My argument must have issues, because the claim doesn't work for ${\cal S}=\Bbb C$: as I understand it, we instead have that $\Bbb C\cong\Bbb S^2-\{\rm pt\}$ and so ${\rm Mod}({\Bbb C}-\{x_1,\cdots,x_n\})$ is a subgroup of $B_{n+1}(\Bbb S^2)$ with elements having a marked string always trivial, and this seems like a different group.

Let $\mathcal S$ be a compact surface, possibly with boundary. Let $\text{Homeo}^+(\mathcal S)$ refer to the group of orientation-preserving homeomorphisms that fix the boundary pointwise with the compact-open topology. Throwing an $n$ in there means we add $n$ marked points in the interior, which I prefer over deleting points. (I'd be worried about the validity of any particular version of this result if we delete points instead of marking them.) I don't know the correct topology on $\text{Homeo}^+$ if you use noncompact surfaces.

Then the correct general statement of your dream is that $$\text{Homeo}^+(\mathcal S,n) \to \text{Homeo}^+(\mathcal S) \to SF_n(\mathcal S)$$ is a fiber bundle. The tools you need to analyze this are the homotopy long exact sequence, the Earle-Eels theorem (you can find a statement and proof in Appendix B here, and that $\text{Homeo}^+(D^2)$ is contractible.

Some special cases:

When $\mathcal S = D^2$, you immediately obtain that $B_n = \text{MCG}(\mathcal S,n)$.

Ignore the issues with topologizing $\text{Homeo}^+(\mathbb R^2)$. The trick with your proof is that this is not actually simply connected! $\text{Homeo}^+(\mathbb R^2)$ should be the same as $\text{Homeo}^+(S^2,1)$ (send every homeomorphism to its compactification). This is homotopy equivalent to $SO(2) = S^1$.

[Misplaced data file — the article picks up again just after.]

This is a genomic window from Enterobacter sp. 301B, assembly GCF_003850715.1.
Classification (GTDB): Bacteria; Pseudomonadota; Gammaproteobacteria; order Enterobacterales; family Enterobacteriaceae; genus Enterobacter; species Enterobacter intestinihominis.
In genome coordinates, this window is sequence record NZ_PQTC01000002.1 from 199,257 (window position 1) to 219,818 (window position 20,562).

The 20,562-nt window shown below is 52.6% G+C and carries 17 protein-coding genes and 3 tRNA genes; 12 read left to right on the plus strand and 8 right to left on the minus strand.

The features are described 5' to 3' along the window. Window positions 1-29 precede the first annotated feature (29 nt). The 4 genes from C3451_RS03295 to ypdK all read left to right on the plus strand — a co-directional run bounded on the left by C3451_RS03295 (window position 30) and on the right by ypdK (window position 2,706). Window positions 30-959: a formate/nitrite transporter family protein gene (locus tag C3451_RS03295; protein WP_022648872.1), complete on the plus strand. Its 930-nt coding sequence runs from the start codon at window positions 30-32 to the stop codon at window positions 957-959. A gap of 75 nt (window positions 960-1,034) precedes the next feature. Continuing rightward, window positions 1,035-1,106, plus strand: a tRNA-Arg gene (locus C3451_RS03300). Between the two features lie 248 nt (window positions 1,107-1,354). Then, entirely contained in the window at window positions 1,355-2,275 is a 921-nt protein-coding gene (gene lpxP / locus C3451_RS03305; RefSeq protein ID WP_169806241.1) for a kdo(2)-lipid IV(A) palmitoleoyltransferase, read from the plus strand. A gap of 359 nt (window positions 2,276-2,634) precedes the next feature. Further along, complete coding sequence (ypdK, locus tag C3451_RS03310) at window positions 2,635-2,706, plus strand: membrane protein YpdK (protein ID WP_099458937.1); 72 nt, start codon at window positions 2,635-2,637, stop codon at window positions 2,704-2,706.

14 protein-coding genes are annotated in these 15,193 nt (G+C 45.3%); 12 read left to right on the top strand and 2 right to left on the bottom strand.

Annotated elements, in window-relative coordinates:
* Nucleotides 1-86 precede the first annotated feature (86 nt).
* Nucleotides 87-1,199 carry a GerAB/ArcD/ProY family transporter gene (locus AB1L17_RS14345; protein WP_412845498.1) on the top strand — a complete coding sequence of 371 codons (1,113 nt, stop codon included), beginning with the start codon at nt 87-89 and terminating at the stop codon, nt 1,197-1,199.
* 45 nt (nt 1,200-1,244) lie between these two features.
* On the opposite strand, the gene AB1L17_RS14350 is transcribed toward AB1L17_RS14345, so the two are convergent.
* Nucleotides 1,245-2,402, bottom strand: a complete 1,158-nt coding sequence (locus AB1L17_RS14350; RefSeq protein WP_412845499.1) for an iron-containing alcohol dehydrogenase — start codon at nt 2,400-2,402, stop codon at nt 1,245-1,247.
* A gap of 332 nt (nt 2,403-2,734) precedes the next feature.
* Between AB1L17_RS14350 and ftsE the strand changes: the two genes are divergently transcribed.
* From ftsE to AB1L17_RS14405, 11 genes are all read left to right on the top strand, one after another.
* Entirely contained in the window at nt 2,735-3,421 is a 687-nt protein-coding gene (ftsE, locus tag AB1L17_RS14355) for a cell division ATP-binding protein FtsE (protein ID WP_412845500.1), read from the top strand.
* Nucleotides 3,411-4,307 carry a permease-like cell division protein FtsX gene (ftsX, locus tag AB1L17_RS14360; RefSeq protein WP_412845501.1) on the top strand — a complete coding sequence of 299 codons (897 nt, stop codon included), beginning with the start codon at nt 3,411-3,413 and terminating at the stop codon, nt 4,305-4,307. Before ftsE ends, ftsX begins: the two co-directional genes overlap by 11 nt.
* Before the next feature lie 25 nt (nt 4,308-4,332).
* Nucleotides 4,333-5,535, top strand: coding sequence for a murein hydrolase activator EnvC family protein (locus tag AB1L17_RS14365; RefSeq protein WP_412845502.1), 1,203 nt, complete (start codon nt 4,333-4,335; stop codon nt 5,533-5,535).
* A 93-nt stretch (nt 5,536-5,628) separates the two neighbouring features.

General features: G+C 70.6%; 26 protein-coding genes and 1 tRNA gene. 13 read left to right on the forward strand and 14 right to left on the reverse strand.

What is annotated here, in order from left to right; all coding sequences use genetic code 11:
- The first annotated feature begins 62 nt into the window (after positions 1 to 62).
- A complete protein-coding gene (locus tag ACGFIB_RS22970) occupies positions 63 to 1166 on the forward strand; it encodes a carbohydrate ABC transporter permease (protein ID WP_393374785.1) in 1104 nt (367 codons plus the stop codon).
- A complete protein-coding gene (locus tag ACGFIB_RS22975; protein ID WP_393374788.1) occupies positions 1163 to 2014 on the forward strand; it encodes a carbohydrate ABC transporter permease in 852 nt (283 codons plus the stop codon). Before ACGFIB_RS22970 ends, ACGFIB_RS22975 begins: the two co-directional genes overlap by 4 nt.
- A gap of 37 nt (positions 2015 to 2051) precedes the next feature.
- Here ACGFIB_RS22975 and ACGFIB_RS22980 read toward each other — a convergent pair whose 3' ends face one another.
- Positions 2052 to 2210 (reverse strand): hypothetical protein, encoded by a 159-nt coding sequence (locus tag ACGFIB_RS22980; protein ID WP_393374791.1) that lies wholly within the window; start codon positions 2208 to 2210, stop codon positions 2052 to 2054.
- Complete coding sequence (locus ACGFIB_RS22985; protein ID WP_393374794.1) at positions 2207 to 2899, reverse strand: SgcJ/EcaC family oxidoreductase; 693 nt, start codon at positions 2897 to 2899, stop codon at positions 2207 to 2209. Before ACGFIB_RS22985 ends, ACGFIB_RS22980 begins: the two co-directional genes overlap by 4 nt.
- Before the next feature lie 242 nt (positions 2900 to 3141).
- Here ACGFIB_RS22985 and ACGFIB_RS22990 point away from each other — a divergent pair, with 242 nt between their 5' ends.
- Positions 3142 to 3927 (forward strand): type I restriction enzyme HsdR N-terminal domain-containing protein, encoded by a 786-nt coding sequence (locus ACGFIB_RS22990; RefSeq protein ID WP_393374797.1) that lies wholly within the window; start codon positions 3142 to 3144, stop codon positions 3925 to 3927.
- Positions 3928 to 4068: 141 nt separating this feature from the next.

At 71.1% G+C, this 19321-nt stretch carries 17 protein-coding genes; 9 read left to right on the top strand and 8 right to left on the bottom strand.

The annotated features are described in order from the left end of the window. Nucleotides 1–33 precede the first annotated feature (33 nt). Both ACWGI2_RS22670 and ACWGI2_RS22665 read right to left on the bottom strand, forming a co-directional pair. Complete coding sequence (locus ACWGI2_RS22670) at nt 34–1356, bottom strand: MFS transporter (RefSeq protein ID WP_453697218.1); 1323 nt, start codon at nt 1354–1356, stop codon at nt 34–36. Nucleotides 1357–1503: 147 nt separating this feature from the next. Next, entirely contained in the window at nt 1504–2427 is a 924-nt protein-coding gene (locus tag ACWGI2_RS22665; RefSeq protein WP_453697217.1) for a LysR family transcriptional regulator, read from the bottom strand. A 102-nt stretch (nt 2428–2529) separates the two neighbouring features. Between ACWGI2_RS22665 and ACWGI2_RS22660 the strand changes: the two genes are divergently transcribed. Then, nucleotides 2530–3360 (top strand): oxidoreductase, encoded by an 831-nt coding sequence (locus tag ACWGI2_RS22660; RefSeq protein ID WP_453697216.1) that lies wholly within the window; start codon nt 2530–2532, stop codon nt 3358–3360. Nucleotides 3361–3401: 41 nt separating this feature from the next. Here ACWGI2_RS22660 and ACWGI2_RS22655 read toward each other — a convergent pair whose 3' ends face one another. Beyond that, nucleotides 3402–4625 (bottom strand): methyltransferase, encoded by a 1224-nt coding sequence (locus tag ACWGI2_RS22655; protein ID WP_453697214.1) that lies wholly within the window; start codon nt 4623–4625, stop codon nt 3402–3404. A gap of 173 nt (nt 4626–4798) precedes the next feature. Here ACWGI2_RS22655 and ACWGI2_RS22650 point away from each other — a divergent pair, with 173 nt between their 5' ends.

When $\mathcal S = \Sigma_{g,k}$, a genus $g$ surface with $k$ boundary components, and either $g \geq 2$ or $k \geq 1$, applying Earle-Eels you obtain the exact sequence $$1 \to B_n(\mathcal S) \to \text{MCG}(\mathcal S,n) \to \text{MCG}(\mathcal S) \to 1.$$

When $\mathcal S = S^2$, using Smale's theorem that $\text{Homeo}^+(S^2) \simeq SO(3)$, and using Earle-Eels you can prove that the components of $\text{Homeo}^+(S^2,n)$ are contractible, so you get a short exact sequence $$1 \to \mathbb Z/2 \to B_n(S^2) \to \text{MCG}(S^2,n) \to 1.$$

When $\mathcal S = T^2$, $\text{Homeo}^+(T^2) \simeq SL_2(\mathbb Z) \times T^2$. If you can get some control on $\text{Homeo}^+(T^2,n)$ you should get something interesting here, but a couple mindless attempts didn't work. (Idea: work with Diff instead so that at each marked point you can 'pull apart' the marked points and obtain diffeomorphisms of $T^2$ minus some open discs without control on the way the diffeomorphisms behave on the boundary. This space might be assailable with EE.)

The fiber sequence above generalizes perfectly well to higher-dimensional manifolds. You might enjoy playing with it for 3-manifolds, when $\text{Homeo}^+(M)$ is known in many examples. $S^2 \times S^1$ might be fun.